Anti-war forces in America should be advised of this fact. Most of them are decent people, who simply detest violence, and who -- like the Quakers -- would rather suffer than strike.
They need to understand the sense of the American people, which is otherwise. If the antiwar movement succeeds in convincing Americans that Iraq's rebuilding is too expensive, it is not the case that Americans will not support future wars. They will support any future war in which they feel the stakes are high. Nor will the presence of an antiwar president in office, should one be elected, stop war: just as the Senate was forced to approve the resolution at a far higher rate than Senators' personal sentiments would allow, so the President too must be driven by the will of the people when it is expressed with clarity and unity.
What the people will not support, should Iraq's rebuilding fail, is future rebuilding efforts. The violence that the antiwar movement so detests can only become more naked and unmitigated as a result of their efforts. I do not think many of them truly supported, or understood, what McPeak was advocating. I suspect, if they understood, many would choose Bush's model as the lesser evil.
Lesser evils are usually the best you can manage in war. We are fortunate beyond words to be able to attempt to use ours to achieve some positive good. We can, for now, afford to act according to moral principles. Those who would wish us to do so would be well-advised not to undermine the public support that allows it. Indeed, a wise antiwar movement would focus its full attention on supporting those "good news" efforts, so that Americans would come to view them as an important and necessary part of the wars that they will, occasionally, support.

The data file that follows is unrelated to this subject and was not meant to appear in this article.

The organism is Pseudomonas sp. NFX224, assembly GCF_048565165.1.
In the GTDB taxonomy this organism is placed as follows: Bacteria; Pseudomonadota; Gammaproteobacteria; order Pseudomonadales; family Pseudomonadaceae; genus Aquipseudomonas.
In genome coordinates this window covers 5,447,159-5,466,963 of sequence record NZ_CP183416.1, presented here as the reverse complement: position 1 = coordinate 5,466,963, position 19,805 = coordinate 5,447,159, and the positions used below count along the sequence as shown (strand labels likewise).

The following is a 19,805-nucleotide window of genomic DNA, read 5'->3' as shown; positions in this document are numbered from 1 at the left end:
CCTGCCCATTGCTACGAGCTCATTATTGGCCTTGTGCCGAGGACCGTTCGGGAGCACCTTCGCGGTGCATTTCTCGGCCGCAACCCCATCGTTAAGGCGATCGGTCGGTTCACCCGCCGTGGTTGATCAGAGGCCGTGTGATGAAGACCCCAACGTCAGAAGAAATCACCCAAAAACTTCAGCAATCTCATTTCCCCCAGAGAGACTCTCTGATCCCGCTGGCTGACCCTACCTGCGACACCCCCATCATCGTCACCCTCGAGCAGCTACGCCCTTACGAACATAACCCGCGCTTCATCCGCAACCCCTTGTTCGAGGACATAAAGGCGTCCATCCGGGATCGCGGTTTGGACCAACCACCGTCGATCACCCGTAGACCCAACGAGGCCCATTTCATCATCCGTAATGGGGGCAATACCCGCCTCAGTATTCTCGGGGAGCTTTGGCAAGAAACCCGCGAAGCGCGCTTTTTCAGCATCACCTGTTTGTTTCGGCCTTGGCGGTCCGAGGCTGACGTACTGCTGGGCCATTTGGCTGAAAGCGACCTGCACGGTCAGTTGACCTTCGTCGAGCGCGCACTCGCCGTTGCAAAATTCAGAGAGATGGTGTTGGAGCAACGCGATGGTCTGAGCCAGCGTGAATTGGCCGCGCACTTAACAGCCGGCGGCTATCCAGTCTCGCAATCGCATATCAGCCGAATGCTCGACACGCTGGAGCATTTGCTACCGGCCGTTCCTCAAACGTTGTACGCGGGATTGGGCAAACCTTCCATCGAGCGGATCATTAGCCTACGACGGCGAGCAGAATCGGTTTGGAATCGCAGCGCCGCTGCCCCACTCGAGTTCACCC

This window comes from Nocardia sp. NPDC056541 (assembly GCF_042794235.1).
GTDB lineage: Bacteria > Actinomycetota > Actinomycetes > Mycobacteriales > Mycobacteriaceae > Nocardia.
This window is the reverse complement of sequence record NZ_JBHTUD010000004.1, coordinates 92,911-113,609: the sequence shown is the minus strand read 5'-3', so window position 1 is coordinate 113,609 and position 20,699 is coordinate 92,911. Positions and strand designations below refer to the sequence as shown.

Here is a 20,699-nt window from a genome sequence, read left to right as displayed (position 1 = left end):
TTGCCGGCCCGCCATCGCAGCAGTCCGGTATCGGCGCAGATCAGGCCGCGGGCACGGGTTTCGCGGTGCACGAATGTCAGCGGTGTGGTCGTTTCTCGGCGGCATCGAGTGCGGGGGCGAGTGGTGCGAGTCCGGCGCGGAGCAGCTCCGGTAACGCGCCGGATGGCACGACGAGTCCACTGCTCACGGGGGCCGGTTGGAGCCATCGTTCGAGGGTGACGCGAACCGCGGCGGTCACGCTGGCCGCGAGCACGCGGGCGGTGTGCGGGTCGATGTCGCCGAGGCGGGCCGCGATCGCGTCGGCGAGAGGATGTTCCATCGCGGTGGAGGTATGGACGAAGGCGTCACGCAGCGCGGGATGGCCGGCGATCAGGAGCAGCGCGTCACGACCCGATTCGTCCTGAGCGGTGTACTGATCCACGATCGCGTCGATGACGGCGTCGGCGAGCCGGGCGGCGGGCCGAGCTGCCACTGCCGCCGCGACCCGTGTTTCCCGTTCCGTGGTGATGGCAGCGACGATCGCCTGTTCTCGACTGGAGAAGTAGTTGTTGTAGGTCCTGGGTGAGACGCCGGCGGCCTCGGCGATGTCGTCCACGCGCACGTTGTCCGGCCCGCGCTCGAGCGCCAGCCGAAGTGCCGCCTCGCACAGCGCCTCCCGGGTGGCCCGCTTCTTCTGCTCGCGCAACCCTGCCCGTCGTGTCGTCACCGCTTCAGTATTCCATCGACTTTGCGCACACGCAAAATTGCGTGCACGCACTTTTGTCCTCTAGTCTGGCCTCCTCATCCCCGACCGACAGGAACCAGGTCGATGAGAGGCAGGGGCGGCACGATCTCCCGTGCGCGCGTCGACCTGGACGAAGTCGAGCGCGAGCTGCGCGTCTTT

UPDATE: The Small Wars Center website appears to be down. Until the link to the draft copy is working again, here and here are two earlier Grim's Hall posts about it. It's not quite as good as having the whole source, but it's the best I can do while the main site is down.
Ever wonder where the phrase "Women and Children first!" came from? The story is a remarkable one, recounted in today's Scotsman:
THE AGE of chivalry is often defined by the quintessentially English Sir Walter Raleigh laying his cape before his Queen lest she should tread in a puddle. But Raleigh's actions pale into insignificance beside those of Lt-Col Alexander Seton, an imposing Scottish army officer who, in 20 terrifying minutes, demonstrated a level of selflessness, bravery, leadership and chivalry rarely witnessed before or since.Thus begins the story of "The Birkenhead Drill," which "sheds more glory upon [the 74th Highlanders] than a hundred well-fought battles."
Is it worth doing, if you have to give credit to a Texan?
Mr Carter is an unlikely bridge builder. As a child in San Antonio he trapped mink and raccoon, selling their pelts for pocket money. In the army he dropped behind enemy lines in the first Gulf war. He views himself as a 'pioneer' on a frontier with 'so many parallels with the old West.' Cattle losses to jaguars and rustlers, in this case Xavante Indians, are line items in the budget of his ranch. He indulges in a bit of Texas swagger, as if George Bush had not made it the world's least fashionable sub-culture.He's come up with an incentive-based plan to protect Amazon rainforest which, being market-based, might actually work. He's certainly devoted. But can they stand him long enough to work with him?
Well, fashion is fickle. It's only been two years ago that cowboy hats were on the Milan runway.